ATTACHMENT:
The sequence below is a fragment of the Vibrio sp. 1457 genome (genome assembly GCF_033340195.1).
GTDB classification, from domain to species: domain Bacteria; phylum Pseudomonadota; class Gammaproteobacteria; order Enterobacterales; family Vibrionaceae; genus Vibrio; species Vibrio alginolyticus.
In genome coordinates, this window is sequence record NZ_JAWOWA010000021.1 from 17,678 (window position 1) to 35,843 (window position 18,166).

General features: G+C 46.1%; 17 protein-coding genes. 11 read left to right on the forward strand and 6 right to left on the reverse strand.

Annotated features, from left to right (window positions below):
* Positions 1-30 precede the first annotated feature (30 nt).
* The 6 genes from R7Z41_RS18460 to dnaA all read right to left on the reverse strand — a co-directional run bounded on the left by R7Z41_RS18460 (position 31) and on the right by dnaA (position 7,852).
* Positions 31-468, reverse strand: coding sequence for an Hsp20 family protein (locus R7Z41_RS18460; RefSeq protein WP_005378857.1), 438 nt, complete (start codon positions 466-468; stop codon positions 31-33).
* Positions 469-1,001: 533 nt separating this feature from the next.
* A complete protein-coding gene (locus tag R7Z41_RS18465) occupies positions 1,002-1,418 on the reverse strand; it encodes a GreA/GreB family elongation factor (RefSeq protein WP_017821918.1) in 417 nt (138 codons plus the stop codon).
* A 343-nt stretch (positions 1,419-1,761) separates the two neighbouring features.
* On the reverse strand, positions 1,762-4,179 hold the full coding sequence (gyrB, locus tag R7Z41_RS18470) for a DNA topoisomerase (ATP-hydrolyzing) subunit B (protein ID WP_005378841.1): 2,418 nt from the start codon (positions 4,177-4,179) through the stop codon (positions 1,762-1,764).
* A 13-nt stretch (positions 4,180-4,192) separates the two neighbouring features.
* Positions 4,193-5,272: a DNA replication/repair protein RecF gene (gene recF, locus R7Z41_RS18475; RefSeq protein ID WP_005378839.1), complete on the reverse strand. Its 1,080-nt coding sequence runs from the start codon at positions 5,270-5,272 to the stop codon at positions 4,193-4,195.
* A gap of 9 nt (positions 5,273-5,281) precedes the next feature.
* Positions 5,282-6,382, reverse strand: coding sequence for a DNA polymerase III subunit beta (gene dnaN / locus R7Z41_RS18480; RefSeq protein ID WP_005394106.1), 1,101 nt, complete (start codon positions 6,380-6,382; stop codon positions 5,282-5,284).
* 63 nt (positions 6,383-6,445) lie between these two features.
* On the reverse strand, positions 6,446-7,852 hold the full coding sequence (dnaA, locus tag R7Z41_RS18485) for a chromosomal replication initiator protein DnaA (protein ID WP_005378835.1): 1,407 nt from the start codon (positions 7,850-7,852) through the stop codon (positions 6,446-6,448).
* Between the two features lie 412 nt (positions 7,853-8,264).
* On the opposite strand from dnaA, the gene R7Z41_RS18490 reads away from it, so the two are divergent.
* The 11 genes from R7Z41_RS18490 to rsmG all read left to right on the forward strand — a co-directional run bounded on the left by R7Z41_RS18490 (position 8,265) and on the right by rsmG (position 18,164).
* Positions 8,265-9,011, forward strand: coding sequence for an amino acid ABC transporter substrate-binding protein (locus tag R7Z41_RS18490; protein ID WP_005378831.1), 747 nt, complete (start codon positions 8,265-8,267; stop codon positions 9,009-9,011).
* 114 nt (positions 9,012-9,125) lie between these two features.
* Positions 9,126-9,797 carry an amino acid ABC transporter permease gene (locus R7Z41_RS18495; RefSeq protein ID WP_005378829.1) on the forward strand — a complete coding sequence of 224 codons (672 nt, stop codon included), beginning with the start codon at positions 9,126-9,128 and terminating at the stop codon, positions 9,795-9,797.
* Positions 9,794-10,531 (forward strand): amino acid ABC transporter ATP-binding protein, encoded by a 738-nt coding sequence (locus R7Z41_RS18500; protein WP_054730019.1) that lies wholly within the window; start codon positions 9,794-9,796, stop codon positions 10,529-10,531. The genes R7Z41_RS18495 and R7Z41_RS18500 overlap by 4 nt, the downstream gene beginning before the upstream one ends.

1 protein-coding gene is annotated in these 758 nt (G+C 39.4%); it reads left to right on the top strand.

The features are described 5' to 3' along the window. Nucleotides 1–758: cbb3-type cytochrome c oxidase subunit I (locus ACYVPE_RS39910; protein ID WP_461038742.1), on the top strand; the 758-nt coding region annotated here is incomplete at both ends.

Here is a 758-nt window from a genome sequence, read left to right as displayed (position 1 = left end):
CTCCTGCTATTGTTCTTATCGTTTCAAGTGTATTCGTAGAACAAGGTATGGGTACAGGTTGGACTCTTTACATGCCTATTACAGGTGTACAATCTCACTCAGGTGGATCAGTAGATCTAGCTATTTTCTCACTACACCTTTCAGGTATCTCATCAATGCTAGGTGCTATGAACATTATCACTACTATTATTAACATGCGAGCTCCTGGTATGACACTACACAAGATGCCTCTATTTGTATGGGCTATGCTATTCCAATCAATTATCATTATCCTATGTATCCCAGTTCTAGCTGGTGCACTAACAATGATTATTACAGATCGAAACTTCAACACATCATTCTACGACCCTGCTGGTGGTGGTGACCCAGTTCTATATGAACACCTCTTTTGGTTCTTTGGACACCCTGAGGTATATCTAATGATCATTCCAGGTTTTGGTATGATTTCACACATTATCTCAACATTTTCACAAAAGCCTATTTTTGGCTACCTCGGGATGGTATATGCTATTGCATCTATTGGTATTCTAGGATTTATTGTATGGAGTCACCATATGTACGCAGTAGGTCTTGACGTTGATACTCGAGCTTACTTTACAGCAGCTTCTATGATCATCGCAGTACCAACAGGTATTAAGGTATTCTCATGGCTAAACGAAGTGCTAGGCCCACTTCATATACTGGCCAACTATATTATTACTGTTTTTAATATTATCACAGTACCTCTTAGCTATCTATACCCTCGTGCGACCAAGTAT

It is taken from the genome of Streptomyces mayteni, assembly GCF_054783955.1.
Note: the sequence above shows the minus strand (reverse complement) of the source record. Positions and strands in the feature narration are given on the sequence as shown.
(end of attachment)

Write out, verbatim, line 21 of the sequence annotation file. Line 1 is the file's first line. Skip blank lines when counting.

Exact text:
* The 11 genes from R7Z41_RS18490 to rsmG all read left to right on the forward strand — a co-directional run bounded on the left by R7Z41_RS18490 (position 8,265) and on the right by rsmG (position 18,164).